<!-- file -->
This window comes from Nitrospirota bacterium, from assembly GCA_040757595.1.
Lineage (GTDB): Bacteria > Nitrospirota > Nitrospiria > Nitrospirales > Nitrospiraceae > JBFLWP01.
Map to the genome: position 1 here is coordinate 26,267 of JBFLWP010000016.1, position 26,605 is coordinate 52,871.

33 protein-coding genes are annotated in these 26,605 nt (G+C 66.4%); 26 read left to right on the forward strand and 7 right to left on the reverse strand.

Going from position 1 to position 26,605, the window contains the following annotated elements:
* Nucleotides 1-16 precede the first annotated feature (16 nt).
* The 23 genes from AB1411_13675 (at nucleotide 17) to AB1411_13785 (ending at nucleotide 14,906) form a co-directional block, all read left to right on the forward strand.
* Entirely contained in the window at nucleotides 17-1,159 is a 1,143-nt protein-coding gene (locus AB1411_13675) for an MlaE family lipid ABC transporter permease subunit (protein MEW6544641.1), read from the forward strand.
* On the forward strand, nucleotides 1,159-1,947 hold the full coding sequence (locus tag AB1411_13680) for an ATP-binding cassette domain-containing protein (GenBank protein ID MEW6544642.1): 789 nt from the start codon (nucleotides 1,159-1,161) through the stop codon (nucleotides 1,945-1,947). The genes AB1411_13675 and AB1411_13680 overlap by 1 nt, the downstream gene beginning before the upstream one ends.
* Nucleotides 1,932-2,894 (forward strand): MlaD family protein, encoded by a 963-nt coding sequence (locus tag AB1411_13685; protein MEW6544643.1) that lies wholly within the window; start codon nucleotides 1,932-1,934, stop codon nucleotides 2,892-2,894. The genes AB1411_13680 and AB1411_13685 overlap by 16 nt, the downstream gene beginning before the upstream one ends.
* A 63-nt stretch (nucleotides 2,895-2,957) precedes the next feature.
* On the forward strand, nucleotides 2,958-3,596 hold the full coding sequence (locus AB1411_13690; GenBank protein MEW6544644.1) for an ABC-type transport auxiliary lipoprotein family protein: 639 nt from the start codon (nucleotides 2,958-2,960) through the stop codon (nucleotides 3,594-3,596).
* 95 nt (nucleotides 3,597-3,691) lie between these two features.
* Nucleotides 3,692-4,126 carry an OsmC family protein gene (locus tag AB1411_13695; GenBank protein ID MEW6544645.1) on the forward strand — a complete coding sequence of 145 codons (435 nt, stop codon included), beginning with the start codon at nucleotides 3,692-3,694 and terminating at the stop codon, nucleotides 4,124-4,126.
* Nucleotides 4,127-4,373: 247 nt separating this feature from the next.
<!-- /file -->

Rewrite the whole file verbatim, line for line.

This window comes from Nitrospirota bacterium, from assembly GCA_040757595.1.
Lineage (GTDB): Bacteria > Nitrospirota > Nitrospiria > Nitrospirales > Nitrospiraceae > JBFLWP01.
Map to the genome: position 1 here is coordinate 26,267 of JBFLWP010000016.1, position 26,605 is coordinate 52,871.

33 protein-coding genes are annotated in these 26,605 nt (G+C 66.4%); 26 read left to right on the forward strand and 7 right to left on the reverse strand.

Going from position 1 to position 26,605, the window contains the following annotated elements:
* Nucleotides 1-16 precede the first annotated feature (16 nt).
* The 23 genes from AB1411_13675 (at nucleotide 17) to AB1411_13785 (ending at nucleotide 14,906) form a co-directional block, all read left to right on the forward strand.
* Entirely contained in the window at nucleotides 17-1,159 is a 1,143-nt protein-coding gene (locus AB1411_13675) for an MlaE family lipid ABC transporter permease subunit (protein MEW6544641.1), read from the forward strand.
* On the forward strand, nucleotides 1,159-1,947 hold the full coding sequence (locus tag AB1411_13680) for an ATP-binding cassette domain-containing protein (GenBank protein ID MEW6544642.1): 789 nt from the start codon (nucleotides 1,159-1,161) through the stop codon (nucleotides 1,945-1,947). The genes AB1411_13675 and AB1411_13680 overlap by 1 nt, the downstream gene beginning before the upstream one ends.
* Nucleotides 1,932-2,894 (forward strand): MlaD family protein, encoded by a 963-nt coding sequence (locus tag AB1411_13685; protein MEW6544643.1) that lies wholly within the window; start codon nucleotides 1,932-1,934, stop codon nucleotides 2,892-2,894. The genes AB1411_13680 and AB1411_13685 overlap by 16 nt, the downstream gene beginning before the upstream one ends.
* A 63-nt stretch (nucleotides 2,895-2,957) precedes the next feature.
* On the forward strand, nucleotides 2,958-3,596 hold the full coding sequence (locus AB1411_13690; GenBank protein MEW6544644.1) for an ABC-type transport auxiliary lipoprotein family protein: 639 nt from the start codon (nucleotides 2,958-2,960) through the stop codon (nucleotides 3,594-3,596).
* 95 nt (nucleotides 3,597-3,691) lie between these two features.
* Nucleotides 3,692-4,126 carry an OsmC family protein gene (locus tag AB1411_13695; GenBank protein ID MEW6544645.1) on the forward strand — a complete coding sequence of 145 codons (435 nt, stop codon included), beginning with the start codon at nucleotides 3,692-3,694 and terminating at the stop codon, nucleotides 4,124-4,126.
* Nucleotides 4,127-4,373: 247 nt separating this feature from the next.